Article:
He had sat out the raw misery of the storm through most of the night, keeping his boat tight against the shore. She was pulled up on soft ground between two large rocks, his private mooring, a hiding place he had known since he was a boy. The boat would be safe there, from weather or the occasional vandal, but this time the storm was different, the rain driven by a howling wind that might push the waves hard beneath the boat, damaging her against the rocks. His wife would not worry, would keep the fireplace lit, would not protest even though he would stay out all night. She had heard him speak of it too often, his love of the water, the pursuit of the fish that seemed to call to him in a way few wives understand. This time she did not expect him to return home for at least two days, and so as he huddled under a ledge of rock, soaked by the amazing violence of the storm, he did not worry for her, thought only of tomorrow, the new dawn, hoping that the storm would be gone.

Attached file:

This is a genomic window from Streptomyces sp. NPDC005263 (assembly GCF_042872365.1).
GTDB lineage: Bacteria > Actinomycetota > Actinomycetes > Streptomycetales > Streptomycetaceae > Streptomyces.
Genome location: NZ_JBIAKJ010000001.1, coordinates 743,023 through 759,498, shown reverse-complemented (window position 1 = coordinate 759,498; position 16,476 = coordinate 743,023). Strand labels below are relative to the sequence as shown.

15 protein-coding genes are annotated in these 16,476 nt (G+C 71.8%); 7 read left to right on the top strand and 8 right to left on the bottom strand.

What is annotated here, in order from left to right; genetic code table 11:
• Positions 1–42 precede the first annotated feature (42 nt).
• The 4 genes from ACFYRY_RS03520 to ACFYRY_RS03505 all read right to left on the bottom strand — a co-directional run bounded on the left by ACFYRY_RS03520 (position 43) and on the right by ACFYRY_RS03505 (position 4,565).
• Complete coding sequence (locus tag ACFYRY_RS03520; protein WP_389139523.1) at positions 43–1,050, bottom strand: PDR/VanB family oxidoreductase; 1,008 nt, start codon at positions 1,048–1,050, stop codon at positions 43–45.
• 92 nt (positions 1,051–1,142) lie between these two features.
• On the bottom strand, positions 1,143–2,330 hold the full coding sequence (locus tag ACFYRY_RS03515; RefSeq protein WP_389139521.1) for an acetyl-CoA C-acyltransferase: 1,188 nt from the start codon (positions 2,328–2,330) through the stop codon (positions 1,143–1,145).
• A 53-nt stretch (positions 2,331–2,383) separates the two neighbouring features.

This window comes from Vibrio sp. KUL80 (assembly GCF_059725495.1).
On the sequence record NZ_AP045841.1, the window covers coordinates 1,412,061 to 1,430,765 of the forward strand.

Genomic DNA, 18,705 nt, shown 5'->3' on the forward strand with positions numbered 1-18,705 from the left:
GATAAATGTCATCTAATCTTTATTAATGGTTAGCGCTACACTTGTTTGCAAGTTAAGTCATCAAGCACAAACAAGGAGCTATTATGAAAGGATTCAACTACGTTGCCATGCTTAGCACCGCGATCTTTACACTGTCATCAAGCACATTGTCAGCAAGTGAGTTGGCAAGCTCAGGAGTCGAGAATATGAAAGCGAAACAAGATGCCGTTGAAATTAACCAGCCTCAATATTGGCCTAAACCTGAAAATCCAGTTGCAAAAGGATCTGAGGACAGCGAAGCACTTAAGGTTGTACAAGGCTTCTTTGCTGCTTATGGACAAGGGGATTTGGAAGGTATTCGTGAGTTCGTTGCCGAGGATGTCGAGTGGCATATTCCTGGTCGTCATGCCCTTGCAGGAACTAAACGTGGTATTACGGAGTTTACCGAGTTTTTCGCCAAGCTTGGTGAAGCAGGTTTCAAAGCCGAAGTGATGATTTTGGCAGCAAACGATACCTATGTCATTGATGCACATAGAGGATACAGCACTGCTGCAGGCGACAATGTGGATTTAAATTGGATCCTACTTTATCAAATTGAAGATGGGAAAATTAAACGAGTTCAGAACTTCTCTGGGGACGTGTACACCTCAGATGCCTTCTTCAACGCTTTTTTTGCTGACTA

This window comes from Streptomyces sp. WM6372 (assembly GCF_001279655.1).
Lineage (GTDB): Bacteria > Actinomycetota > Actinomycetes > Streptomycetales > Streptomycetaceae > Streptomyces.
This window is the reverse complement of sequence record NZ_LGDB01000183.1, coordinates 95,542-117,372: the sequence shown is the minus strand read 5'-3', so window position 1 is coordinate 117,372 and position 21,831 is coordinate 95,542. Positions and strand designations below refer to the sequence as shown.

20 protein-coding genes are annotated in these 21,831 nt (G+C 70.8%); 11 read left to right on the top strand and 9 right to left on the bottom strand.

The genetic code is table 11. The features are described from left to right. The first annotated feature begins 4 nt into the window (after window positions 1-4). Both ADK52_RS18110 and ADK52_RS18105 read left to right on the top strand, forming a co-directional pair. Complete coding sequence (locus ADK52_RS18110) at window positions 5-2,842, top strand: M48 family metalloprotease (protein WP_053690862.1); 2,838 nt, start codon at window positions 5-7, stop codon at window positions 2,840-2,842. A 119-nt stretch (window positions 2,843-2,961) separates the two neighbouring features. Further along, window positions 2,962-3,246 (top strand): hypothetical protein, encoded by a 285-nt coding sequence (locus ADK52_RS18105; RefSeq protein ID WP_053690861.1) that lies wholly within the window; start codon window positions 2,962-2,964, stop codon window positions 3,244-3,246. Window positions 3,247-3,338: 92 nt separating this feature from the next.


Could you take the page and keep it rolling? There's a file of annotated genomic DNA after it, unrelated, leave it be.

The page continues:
He would rarely fish in the darkness, but the late summer had been hot, breathless days that kept the fish silent, sent them away to some invisible place every fisherman seeks. He had thought of drift- ing with the tide along the edge of Gravesend Bay, without even his small sail, just easing along the first deep water offshore, hoping to tempt something from below into an ill-timed assault on his handmade hooks. But as the sun went down, the breeze had not calmed, and he had stared wide-eyed at a terrifying burst of lightning, warning him from the distance, a great show from the lower tip of New York, moving toward him from the distant shores of New Jersey. The storm had blown hard across the harbor, and he barely made it to his private wharf before the hard rain slapped his face and soaked his clothes. He had used his long push pole to slide the boat between the rocks, jumping out and then moving quickly under the ledges that faced away from the water. There was nowhere else to go, no thought of a fire, no blessed coffee, nothing but the hard crack of thunder. He had tried to lift himself up, keep his breeches off the ground, the dirt beneath him turning to mud as the flow of rainwater found him, small rivers in the soil. But the rock ledge was low and tight, and he could not escape, had settled into the misery, simply to wait it out until the dawn.